India Inc disappointed as central bank leaves key rates untouched (Lead)

October 24th, 2008 - 4:18 pm ICT by IANS  

SensexMumbai, Oct 24 (IANS) Asserting that India’s financial system was stable despite challenges from overseas, the Reserve Bank of India (RBI) Friday left interest rates unchanged and projected a lower economic growth of 7.5-8 percent for the current fiscal in its mid-term review of the monetary policy.The cash reserve ratio, or the minimum balance commercial banks have to retain against deposits, was also left untouched at 6.5 percent in the review by RBI Governor D. Subbarao before chief executives of commercial banks.

“This mid-term review is set in the context of several complex and compelling policy challenges. The global financial system is in a crisis of unprecedented dimensions,” he said during the review.

“India’s financial sector is stable and healthy,” he, however, said adding that all financial ratios for commercial banks were sound, even as they were affected only peripherally by the US sub-prime assets crisis.

“Nevertheless, the global developments have had some indirect, knock-on effects on domestic financial markets.”

He said aggregate supply conditions in the Indian economy had also shown notable resilience in the second quarter of this fiscal due to the deteriorating global macroeconomic and financial environment.

“There are, however, growing indications that the underlying economic cycle is turning in tune with global economic developments and that domestic economic activity is straddling a point of inflexion,” he added.

The central bank governor said India’s inflation projection was being maintained at 7 percent keeping in view the supply management steps of the government and the lagged response to the monetary policy measures of the central bank.

“The monetary policy statement is not the last word,” Finance Minister P. Chidambaram said, reflecting on market reactions following the central bank’s review, where a key index of the Bombay Stock Exchange (BSE) crashed close to 900 points.

“I am confident that RBI will act swiftly as and when the situation demands,” the finance minister told reporters outside parliament, soon after the mid-year review was conducted in Mumbai.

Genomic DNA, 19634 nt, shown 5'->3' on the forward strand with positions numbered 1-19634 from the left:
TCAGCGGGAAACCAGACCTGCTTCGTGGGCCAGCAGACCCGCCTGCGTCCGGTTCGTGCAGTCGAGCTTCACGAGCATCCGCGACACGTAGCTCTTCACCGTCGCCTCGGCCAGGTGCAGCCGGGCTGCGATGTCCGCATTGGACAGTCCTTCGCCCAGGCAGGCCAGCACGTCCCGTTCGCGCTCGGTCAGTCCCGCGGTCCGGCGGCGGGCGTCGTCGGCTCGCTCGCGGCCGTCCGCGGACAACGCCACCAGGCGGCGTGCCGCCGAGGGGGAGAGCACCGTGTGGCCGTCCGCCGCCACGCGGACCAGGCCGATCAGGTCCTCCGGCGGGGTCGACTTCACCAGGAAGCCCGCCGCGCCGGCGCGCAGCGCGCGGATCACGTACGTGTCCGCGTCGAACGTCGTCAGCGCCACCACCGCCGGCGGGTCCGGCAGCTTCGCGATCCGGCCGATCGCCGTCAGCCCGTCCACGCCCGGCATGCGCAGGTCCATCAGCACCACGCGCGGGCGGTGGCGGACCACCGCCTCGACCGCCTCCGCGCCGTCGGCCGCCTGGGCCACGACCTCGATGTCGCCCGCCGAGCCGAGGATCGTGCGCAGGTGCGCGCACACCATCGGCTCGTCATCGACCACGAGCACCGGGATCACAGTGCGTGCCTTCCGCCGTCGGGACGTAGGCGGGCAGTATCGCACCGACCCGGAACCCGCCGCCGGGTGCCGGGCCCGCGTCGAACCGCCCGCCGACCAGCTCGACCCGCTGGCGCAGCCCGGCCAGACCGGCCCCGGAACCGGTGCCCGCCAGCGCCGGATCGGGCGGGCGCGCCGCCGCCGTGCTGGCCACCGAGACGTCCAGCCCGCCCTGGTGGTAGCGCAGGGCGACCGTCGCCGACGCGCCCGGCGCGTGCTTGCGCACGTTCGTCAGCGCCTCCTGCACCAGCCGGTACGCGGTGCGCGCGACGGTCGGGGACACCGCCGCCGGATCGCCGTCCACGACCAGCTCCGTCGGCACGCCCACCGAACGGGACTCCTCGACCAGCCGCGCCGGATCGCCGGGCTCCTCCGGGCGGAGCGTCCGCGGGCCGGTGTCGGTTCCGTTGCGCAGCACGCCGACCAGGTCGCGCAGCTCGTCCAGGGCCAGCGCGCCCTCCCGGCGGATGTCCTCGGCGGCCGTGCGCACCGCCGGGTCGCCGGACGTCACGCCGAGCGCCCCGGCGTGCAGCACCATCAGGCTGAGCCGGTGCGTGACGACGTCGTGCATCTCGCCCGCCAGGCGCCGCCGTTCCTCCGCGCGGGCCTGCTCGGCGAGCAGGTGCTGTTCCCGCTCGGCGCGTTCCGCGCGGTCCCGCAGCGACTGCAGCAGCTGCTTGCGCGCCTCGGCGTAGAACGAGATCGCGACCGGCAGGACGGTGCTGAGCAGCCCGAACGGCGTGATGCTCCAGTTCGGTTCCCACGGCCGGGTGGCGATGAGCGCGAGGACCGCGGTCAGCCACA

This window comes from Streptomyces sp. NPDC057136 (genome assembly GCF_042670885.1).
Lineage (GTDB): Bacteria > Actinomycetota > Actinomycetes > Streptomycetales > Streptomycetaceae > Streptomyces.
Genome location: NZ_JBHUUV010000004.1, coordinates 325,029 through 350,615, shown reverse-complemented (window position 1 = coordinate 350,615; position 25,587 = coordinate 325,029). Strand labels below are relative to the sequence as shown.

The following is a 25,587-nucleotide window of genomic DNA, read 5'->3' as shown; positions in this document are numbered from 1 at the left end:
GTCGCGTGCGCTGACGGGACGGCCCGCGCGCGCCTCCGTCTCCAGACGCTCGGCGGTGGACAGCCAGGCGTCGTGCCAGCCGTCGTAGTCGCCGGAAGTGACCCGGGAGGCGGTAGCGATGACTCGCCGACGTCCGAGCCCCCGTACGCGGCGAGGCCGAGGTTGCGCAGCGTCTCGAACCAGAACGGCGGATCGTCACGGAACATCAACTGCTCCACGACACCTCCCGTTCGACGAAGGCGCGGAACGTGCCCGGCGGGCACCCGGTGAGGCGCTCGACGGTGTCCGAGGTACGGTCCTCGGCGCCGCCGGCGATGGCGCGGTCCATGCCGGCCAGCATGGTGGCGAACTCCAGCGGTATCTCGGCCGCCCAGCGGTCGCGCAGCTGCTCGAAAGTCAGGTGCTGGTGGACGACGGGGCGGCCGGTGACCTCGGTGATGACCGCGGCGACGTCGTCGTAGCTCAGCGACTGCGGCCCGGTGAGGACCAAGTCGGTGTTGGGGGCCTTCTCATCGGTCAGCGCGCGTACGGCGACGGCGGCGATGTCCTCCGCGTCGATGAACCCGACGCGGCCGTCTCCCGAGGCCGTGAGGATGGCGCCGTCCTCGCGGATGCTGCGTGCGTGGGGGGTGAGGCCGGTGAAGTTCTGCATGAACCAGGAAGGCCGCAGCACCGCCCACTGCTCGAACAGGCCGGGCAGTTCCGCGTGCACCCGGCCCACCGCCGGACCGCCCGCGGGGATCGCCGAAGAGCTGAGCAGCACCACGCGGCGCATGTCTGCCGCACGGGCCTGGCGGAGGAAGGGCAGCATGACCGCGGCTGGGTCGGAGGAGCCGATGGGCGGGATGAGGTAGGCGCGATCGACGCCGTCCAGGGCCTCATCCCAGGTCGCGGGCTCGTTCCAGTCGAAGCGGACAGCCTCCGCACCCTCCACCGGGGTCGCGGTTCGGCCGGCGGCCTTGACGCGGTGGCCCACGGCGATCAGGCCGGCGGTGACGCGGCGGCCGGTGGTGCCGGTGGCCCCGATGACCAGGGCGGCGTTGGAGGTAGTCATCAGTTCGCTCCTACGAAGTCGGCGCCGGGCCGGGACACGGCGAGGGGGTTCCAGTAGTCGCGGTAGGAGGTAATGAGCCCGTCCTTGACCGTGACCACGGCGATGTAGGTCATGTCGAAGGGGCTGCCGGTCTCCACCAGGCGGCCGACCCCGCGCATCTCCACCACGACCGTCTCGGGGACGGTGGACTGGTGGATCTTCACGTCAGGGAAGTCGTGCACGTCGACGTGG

The benchmark 30-share sensitive index (Sensex) of the BSE had opened more than 200 points down Friday and then hit a low of 8,940.48 immediately after the RBI announced its mid-term review leaving all key rates unchanged.

By around 2 p.m., the index fell further to 8,872.40 points, with a loss of nearly 900 points, or 9.20 percent.

“By announcing a slew of measures a few days before the scheduled mid-term review, the RBI had created expectations of some more measures,” said portfolio strategist Manoj Krishnan.

“But when they were not met, the markets crashed,” said Krishnan, who is with the New Delhi-based financial services firm Price Investment Management and Research Services.

Reacting to review, the Associated Chambers of Commerce and Industry (Assocham) said the repo rate, or the interest changed for borrowings by banks, should have been lowered by 100 basis points and CRR cut by 50 basis points.

“The suggested measures would have infused required liquidity into the system as the chamber has been constantly receiving reports from all segments of Indian industry that banks are still scared to lend,” Assocham president Sajjan Jindal said.

“We continue to think that growth and financial stability concerns should decisively outweigh inflation concerns,” said Tushar Poddar, vice president of Asia Economics Research at Goldman Sachs.

“The large fall in commodity prices, slowdown in demand, and the extraordinary fall in asset prices suggest to us that inflation will slow sharply going forward, and fall under 6.5 percent by March 2009,” he said.

“Lending will increasingly become a problem for banks. We also expect the pressures for depreciation on the rupee (INR) to continue in the short term.”

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